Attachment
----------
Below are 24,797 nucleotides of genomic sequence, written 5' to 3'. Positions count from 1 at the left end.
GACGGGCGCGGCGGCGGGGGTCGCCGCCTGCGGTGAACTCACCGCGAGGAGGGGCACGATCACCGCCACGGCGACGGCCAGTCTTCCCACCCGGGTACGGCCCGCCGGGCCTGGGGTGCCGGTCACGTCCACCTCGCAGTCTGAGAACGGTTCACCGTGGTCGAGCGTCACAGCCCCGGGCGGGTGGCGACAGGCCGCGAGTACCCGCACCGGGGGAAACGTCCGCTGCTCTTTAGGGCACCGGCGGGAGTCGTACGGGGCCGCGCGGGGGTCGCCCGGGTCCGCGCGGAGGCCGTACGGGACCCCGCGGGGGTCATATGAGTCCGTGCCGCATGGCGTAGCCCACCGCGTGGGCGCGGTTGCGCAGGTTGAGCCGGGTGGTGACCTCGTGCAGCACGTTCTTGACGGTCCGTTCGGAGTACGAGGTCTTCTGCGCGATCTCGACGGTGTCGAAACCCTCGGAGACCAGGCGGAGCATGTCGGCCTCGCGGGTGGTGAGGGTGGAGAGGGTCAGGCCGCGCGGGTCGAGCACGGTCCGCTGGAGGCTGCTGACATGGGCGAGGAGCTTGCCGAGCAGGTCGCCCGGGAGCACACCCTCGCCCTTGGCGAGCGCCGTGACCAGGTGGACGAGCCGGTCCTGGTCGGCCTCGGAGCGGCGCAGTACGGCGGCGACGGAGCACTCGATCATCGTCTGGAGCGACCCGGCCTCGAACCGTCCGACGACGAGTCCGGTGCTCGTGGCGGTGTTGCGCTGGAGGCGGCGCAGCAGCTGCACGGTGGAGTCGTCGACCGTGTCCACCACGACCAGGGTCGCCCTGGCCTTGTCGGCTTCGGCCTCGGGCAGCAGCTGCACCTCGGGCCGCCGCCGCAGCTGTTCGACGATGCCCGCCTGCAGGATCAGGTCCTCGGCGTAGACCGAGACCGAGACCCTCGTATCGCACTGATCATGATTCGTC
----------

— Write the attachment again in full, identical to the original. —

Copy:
Below are 24,797 nucleotides of genomic sequence, written 5' to 3'. Positions count from 1 at the left end.
GACGGGCGCGGCGGCGGGGGTCGCCGCCTGCGGTGAACTCACCGCGAGGAGGGGCACGATCACCGCCACGGCGACGGCCAGTCTTCCCACCCGGGTACGGCCCGCCGGGCCTGGGGTGCCGGTCACGTCCACCTCGCAGTCTGAGAACGGTTCACCGTGGTCGAGCGTCACAGCCCCGGGCGGGTGGCGACAGGCCGCGAGTACCCGCACCGGGGGAAACGTCCGCTGCTCTTTAGGGCACCGGCGGGAGTCGTACGGGGCCGCGCGGGGGTCGCCCGGGTCCGCGCGGAGGCCGTACGGGACCCCGCGGGGGTCATATGAGTCCGTGCCGCATGGCGTAGCCCACCGCGTGGGCGCGGTTGCGCAGGTTGAGCCGGGTGGTGACCTCGTGCAGCACGTTCTTGACGGTCCGTTCGGAGTACGAGGTCTTCTGCGCGATCTCGACGGTGTCGAAACCCTCGGAGACCAGGCGGAGCATGTCGGCCTCGCGGGTGGTGAGGGTGGAGAGGGTCAGGCCGCGCGGGTCGAGCACGGTCCGCTGGAGGCTGCTGACATGGGCGAGGAGCTTGCCGAGCAGGTCGCCCGGGAGCACACCCTCGCCCTTGGCGAGCGCCGTGACCAGGTGGACGAGCCGGTCCTGGTCGGCCTCGGAGCGGCGCAGTACGGCGGCGACGGAGCACTCGATCATCGTCTGGAGCGACCCGGCCTCGAACCGTCCGACGACGAGTCCGGTGCTCGTGGCGGTGTTGCGCTGGAGGCGGCGCAGCAGCTGCACGGTGGAGTCGTCGACCGTGTCCACCACGACCAGGGTCGCCCTGGCCTTGTCGGCTTCGGCCTCGGGCAGCAGCTGCACCTCGGGCCGCCGCCGCAGCTGTTCGACGATGCCCGCCTGCAGGATCAGGTCCTCGGCGTAGACCGAGACCGAGACCCTCGTATCGCACTGATCATGATTCGTC